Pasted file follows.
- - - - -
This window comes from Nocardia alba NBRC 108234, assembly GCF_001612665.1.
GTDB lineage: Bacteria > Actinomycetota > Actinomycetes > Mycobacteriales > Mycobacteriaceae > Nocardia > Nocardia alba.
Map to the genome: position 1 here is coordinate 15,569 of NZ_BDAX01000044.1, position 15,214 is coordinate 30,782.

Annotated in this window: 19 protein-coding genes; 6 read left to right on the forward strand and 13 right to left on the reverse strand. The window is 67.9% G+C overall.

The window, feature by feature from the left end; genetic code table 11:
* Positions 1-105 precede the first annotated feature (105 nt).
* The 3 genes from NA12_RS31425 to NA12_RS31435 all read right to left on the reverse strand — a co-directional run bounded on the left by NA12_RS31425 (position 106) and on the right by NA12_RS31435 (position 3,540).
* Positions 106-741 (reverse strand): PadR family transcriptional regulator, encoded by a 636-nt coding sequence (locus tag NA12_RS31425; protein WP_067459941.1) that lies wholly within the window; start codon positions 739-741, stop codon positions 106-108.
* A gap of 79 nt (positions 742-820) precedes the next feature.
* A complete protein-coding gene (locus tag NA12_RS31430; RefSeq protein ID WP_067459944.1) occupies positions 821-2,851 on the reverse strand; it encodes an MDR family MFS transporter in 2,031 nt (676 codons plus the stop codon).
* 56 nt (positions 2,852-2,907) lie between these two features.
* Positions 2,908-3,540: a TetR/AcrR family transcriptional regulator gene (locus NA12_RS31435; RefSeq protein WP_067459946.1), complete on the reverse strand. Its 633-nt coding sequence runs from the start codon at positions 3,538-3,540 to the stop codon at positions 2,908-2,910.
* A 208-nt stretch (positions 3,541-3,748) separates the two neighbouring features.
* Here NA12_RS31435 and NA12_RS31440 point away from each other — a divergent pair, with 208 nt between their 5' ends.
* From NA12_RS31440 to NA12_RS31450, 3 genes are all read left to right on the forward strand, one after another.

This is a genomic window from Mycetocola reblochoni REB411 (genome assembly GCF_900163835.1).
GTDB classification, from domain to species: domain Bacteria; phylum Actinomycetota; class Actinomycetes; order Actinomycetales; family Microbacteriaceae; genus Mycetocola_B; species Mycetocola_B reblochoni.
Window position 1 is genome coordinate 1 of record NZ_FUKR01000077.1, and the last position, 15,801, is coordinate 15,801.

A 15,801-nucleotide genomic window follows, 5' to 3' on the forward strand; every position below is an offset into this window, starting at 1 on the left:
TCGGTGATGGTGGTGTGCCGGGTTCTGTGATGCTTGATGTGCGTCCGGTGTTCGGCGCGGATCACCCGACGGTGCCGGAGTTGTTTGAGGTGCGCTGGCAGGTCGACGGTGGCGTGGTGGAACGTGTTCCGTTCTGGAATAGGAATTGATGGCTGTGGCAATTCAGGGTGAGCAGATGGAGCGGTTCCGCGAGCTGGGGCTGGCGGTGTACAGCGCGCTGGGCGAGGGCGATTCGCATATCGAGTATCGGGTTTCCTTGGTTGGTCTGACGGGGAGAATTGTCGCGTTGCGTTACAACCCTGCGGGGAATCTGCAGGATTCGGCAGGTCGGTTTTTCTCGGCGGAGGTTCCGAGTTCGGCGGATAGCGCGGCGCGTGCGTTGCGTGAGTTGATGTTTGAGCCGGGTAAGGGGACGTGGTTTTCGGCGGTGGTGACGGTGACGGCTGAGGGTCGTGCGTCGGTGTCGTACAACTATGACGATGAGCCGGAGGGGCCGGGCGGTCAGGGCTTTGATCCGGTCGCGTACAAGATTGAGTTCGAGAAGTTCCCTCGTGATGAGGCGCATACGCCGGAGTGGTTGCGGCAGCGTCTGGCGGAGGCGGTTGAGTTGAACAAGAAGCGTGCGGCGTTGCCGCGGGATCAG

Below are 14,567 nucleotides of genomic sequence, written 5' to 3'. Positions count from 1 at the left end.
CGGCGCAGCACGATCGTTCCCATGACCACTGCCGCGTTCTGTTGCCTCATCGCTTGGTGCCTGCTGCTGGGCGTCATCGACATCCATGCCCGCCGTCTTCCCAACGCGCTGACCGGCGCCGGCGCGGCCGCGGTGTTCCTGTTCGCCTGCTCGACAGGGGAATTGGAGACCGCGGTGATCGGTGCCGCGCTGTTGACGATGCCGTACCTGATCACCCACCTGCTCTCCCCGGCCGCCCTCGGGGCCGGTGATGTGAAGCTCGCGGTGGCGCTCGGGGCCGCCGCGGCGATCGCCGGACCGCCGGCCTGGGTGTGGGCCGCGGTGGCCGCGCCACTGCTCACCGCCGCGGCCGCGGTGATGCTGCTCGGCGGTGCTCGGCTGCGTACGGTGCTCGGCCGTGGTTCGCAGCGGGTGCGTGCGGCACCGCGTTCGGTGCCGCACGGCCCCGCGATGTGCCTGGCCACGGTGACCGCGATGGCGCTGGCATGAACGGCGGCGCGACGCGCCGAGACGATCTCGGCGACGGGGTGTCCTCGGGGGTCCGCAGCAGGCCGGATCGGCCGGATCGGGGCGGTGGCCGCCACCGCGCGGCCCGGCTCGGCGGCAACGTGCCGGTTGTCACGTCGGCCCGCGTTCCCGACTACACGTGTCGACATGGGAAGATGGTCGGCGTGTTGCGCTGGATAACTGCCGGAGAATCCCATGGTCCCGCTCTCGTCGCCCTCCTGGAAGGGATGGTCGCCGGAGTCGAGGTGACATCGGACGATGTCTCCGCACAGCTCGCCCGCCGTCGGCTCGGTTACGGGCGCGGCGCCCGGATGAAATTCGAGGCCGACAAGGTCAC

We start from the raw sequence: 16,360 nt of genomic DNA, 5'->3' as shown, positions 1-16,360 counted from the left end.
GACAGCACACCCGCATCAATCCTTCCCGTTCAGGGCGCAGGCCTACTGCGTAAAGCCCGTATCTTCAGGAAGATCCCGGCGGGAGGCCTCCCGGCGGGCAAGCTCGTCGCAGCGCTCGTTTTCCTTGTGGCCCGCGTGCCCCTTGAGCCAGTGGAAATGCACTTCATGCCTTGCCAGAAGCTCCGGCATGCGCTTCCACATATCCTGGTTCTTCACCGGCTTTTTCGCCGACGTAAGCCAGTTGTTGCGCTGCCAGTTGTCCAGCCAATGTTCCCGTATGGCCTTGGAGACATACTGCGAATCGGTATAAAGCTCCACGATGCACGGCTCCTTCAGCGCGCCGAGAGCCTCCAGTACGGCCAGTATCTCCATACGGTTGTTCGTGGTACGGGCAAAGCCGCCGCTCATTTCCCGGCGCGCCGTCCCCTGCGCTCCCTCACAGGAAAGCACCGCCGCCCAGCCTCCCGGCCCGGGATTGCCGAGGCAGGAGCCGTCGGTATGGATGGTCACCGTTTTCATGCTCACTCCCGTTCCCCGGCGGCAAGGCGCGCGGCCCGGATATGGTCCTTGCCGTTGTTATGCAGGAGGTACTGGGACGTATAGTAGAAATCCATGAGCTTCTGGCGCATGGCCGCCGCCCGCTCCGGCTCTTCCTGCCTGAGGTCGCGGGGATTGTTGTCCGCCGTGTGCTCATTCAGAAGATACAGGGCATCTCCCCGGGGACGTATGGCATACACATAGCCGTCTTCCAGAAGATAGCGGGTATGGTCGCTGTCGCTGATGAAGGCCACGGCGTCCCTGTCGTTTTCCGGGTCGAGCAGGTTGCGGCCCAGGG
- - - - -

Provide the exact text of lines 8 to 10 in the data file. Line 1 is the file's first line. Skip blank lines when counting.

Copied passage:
* Positions 106-741 (reverse strand): PadR family transcriptional regulator, encoded by a 636-nt coding sequence (locus tag NA12_RS31425; protein WP_067459941.1) that lies wholly within the window; start codon positions 739-741, stop codon positions 106-108.
* A gap of 79 nt (positions 742-820) precedes the next feature.
* A complete protein-coding gene (locus tag NA12_RS31430; RefSeq protein ID WP_067459944.1) occupies positions 821-2,851 on the reverse strand; it encodes an MDR family MFS transporter in 2,031 nt (676 codons plus the stop codon).